Interleukin 6 effects on the pituitary–thyroid axis in the rat

in European Journal of Endocrinology
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Bartalena L, Grasso L, Brogioni S, Martino E. Interleukin 6 effects on the pituitary–thyroid axis in the rat. Eur J Endocrinol 1994;131:302–6. ISSN 0804–4643

It has been postulated recently that cytokines, and in particular interleukin 1 (IL-1) and tumor necrosis factor-α TNF-α), may have a role in the pathogenesis of the changes of serum thyroid hormone concentrations that are encountered in patients with non-thyroidal illness (NTI). Many of the IL-1 and TNF-α effects are believed to be mediated by the induction of IL-6 synthesis, which might, therefore, represent an important mediator of thyroid hormone changes in NTI. To address this problem, male Wistar rats were injected subcutaneously with 2.5 μg of recombinant human IL-6 (rhIL-6, in 500 μl of saline solution), with 2.5 μg of rhIL-6 preincubated with 100 μl of anti-IL-6 neutralizing antibody or with saline solution alone (control group). Administration of rhIL-6 resulted in a significant decrease of thyroxine (T4) from 82 ± 4 nmol/l (mean± sem) to a nadir of 33 ± 3 nmol/l (p < 0.0001) after 48 h, and of triiodothyronine (T3) from 1.6 ± 0.1 to 0.8 ± 0.1 nmol/l after 48 h (p < 0.0001). A slight decrease in serum T4 and T3 concentrations also was observed in the control group, but the lowest values (T4, 66 ± 3 nmol/l; T3, 1.2 ± 0.1 nmol/l) were significantly higher (p < 0.0001) than in IL-6-treated rats. The IL-6-induced changes could be prevented by preincubation of rhIL-6 with its neutralizing antibody. Slight but not significant changes occurred in serum reverse T3 (rT3) concentration, so that the T4/rT3 ratio remained substantially unchanged after rhIL-6 injection, whereas the T4/T3 ratio decreased significantly from 53.6 to 39.9 (p < 0.02) in IL-6-treated rats. The effects of IL-6 on thyrotropin (TSH) were investigated after rendering the rats hypothyroid by methimazole administration for 3 weeks. Serum TSH decreased from 19.0 ± 6.8 to 13.3 ± 3.8 μg/l after 48 h (p < 0.01) in IL-6-treated rats, while it increased from 17.2 ± 2.8 to 25.8 ± 4.0 μg/l (p < 0.01) in the control group. These results show that a single injection of rhIL-6 causes a decrease in serum T4, T3 and TSH concentrations in the rat, without affecting serum rT3 levels. This is compatible with a predominantly central effect of the cytokine. The apparent lack of inhibition of 5′-deiodinating activity, a key feature of NTI, suggests that IL-6, if involved, is only one of the factors responsible for the changes of thyroid hormone secretion and metabolism observed in NTI.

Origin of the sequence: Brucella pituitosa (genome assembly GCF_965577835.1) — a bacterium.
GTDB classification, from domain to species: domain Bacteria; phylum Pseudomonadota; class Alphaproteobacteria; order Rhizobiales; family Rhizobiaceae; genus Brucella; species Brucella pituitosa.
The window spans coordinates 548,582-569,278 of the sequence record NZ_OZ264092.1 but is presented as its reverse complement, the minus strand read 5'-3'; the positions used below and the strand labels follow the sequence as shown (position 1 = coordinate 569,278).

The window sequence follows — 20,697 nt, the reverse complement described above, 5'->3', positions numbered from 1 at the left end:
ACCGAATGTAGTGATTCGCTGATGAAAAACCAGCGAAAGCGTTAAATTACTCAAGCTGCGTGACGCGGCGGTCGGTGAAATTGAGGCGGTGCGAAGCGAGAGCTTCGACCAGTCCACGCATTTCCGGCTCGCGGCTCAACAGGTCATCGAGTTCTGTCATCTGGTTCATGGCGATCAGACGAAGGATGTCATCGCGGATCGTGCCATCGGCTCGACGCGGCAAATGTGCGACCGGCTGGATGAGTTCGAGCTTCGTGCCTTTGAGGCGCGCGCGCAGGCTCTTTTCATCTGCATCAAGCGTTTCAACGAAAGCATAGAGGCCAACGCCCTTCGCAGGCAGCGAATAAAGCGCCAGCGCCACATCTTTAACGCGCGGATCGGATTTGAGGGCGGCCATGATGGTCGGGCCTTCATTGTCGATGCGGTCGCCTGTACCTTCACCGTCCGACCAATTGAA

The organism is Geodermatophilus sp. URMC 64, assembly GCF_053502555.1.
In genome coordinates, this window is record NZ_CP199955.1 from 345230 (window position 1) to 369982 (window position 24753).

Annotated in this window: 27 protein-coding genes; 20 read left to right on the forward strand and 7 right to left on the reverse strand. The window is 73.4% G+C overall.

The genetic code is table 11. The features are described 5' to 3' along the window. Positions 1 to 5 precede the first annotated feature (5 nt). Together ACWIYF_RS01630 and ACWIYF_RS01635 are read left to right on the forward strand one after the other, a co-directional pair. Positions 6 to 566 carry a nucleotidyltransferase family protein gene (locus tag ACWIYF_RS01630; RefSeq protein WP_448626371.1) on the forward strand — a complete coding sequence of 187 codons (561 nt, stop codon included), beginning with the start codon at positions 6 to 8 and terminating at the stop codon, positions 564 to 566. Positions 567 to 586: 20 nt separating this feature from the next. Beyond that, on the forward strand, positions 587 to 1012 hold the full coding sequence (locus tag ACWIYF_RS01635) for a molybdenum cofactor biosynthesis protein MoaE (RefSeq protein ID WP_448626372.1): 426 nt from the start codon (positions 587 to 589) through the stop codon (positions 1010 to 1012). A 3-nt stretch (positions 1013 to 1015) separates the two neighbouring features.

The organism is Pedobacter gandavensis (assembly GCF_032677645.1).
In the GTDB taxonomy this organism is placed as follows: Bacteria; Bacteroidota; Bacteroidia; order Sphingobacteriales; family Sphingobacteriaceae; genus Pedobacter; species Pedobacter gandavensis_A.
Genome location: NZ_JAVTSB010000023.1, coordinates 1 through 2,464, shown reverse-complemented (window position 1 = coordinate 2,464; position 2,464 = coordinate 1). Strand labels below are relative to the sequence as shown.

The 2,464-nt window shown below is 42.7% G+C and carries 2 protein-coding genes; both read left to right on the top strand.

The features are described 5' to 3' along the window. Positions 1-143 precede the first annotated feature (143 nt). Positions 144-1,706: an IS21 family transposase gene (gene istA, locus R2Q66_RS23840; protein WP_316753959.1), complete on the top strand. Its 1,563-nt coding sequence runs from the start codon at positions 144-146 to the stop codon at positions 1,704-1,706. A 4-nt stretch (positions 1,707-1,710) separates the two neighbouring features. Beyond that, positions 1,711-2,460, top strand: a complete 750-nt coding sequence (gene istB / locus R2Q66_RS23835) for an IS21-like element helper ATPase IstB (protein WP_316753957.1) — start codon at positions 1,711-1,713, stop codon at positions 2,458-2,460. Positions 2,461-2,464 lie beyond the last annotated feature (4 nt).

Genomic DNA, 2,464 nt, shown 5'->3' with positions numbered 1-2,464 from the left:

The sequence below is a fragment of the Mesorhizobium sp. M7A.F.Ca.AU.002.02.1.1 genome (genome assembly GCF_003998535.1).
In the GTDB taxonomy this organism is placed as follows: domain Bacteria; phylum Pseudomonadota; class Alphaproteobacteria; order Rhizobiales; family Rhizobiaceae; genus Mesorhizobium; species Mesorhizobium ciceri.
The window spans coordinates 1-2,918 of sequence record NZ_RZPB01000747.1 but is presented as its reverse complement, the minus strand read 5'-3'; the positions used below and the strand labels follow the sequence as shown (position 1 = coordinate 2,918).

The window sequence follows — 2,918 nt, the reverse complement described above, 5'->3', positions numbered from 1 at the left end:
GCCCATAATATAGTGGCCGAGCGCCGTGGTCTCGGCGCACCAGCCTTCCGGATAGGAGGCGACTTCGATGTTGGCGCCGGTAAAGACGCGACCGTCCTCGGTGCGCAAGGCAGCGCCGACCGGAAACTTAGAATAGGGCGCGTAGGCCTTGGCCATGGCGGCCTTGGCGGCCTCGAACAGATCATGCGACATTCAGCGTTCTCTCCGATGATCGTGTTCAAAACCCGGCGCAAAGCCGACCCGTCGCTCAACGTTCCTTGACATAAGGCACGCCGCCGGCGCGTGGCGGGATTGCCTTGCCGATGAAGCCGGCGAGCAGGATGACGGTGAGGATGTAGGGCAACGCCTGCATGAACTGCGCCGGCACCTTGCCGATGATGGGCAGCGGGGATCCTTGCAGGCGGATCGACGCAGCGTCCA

Luigi Bartalena, Istituto di Endocrinologia, University of Pisa, Viale del Tirreno 64, 56018 Tirrenia-Pisa, Italy


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